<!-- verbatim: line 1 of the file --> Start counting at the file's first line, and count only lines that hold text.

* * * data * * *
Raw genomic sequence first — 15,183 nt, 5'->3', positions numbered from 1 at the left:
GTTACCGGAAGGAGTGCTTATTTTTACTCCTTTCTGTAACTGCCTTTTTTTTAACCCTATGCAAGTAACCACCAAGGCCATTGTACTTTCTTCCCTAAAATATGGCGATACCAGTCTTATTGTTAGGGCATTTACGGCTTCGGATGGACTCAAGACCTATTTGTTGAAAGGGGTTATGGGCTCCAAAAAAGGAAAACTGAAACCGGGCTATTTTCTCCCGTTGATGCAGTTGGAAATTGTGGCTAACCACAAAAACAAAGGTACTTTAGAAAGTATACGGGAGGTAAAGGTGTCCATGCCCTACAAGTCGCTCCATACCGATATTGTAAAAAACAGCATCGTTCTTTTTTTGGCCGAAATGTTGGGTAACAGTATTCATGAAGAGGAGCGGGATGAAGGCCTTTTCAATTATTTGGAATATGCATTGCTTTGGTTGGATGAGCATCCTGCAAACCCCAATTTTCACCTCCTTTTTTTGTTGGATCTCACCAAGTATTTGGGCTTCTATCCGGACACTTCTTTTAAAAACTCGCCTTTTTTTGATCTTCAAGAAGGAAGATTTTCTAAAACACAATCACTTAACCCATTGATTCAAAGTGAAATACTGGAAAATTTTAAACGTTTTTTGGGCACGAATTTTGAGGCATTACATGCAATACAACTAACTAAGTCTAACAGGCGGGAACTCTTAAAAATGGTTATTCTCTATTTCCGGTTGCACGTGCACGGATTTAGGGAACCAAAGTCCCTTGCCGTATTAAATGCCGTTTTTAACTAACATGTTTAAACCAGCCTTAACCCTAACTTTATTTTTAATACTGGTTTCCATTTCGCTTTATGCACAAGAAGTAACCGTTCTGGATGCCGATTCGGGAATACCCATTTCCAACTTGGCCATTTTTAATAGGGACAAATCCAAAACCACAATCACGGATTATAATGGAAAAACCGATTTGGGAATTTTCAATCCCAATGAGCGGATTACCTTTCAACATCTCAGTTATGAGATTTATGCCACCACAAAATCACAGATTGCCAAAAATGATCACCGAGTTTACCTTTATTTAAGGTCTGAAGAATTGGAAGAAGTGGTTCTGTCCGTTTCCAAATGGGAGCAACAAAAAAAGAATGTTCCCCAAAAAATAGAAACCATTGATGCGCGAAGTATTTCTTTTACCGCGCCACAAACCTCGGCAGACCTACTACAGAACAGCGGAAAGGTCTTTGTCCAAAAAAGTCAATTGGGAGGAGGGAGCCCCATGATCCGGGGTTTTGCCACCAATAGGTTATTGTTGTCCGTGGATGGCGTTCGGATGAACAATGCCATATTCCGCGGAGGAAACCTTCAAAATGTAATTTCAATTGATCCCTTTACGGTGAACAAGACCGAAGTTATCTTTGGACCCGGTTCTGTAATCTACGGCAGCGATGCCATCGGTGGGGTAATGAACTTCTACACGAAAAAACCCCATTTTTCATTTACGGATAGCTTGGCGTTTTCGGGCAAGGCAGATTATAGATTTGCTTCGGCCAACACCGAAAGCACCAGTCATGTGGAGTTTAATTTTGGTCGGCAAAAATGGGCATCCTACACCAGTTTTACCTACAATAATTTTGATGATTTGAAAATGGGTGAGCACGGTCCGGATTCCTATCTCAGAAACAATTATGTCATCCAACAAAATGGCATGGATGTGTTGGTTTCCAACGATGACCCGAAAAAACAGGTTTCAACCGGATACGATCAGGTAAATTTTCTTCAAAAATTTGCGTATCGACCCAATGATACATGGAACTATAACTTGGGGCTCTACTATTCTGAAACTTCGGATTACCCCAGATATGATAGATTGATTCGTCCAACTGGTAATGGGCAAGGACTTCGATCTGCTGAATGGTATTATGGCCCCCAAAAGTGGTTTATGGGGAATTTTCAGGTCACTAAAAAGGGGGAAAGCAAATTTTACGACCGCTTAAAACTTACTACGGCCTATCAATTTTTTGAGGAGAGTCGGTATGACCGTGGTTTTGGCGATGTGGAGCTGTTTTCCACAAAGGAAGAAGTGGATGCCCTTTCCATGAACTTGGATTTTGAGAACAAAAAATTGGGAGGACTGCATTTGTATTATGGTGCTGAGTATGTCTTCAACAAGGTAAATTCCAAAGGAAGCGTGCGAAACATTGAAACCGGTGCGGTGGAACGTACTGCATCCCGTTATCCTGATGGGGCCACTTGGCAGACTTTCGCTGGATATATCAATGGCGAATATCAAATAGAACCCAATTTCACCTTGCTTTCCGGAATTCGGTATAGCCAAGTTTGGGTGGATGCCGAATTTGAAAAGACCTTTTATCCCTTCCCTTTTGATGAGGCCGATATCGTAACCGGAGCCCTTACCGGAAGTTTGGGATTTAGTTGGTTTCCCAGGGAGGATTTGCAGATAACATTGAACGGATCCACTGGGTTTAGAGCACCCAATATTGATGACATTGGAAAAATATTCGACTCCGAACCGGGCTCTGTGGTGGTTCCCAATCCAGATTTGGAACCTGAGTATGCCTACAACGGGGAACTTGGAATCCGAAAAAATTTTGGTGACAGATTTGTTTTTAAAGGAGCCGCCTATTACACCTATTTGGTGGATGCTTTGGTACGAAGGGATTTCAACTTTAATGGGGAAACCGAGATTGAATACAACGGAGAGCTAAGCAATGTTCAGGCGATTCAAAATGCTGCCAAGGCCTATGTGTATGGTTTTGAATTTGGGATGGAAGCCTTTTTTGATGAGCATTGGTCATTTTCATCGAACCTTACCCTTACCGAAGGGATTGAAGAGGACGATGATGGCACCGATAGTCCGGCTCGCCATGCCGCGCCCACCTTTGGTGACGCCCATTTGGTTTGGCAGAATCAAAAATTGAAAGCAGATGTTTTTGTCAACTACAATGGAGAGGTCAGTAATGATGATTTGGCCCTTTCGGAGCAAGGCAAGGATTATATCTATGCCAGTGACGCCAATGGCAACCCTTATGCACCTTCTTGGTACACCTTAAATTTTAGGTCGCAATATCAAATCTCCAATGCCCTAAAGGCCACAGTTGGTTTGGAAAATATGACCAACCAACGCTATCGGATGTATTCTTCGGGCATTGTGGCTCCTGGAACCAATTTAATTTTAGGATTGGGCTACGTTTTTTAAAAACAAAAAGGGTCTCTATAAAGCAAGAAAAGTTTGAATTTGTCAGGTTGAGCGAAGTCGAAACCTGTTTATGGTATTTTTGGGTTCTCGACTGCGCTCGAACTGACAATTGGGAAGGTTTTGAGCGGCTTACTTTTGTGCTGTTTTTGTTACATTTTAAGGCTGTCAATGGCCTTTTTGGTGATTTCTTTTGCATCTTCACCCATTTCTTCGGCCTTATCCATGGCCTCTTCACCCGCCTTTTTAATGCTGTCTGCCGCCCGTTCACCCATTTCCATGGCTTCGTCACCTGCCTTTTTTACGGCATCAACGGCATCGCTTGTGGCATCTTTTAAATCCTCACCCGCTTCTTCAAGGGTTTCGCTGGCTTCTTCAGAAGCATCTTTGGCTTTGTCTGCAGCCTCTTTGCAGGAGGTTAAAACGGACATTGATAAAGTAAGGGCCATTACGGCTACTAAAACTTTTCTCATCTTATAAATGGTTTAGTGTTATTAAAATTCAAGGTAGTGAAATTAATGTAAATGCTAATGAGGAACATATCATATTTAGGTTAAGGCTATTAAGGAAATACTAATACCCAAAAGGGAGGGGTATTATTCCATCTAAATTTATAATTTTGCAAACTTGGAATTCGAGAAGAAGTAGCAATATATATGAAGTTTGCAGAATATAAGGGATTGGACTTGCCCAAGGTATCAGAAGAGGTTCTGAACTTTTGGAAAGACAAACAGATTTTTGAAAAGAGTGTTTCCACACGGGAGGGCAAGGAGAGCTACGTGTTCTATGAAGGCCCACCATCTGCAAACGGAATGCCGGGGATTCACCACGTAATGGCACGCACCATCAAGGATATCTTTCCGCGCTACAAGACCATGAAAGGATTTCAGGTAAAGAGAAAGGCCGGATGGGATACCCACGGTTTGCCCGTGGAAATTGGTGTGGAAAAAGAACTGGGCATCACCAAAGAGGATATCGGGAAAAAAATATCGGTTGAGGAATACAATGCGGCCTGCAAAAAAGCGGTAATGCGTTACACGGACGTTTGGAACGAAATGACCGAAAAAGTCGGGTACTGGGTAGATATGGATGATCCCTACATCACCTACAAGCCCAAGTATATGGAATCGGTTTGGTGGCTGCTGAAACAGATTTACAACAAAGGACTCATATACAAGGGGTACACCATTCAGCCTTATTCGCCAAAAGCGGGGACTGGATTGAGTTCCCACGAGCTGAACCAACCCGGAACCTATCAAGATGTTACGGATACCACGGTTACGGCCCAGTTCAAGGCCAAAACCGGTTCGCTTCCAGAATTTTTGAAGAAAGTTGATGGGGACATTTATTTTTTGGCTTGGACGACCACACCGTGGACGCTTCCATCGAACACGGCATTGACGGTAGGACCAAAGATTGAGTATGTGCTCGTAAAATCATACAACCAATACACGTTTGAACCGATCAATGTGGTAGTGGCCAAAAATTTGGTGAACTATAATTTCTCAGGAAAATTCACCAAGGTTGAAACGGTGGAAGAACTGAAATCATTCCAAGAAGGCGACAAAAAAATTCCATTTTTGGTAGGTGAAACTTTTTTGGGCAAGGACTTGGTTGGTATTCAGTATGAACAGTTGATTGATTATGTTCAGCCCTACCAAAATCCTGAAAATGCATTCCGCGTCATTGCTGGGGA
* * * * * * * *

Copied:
Raw genomic sequence first — 15,183 nt, 5'->3', positions numbered from 1 at the left: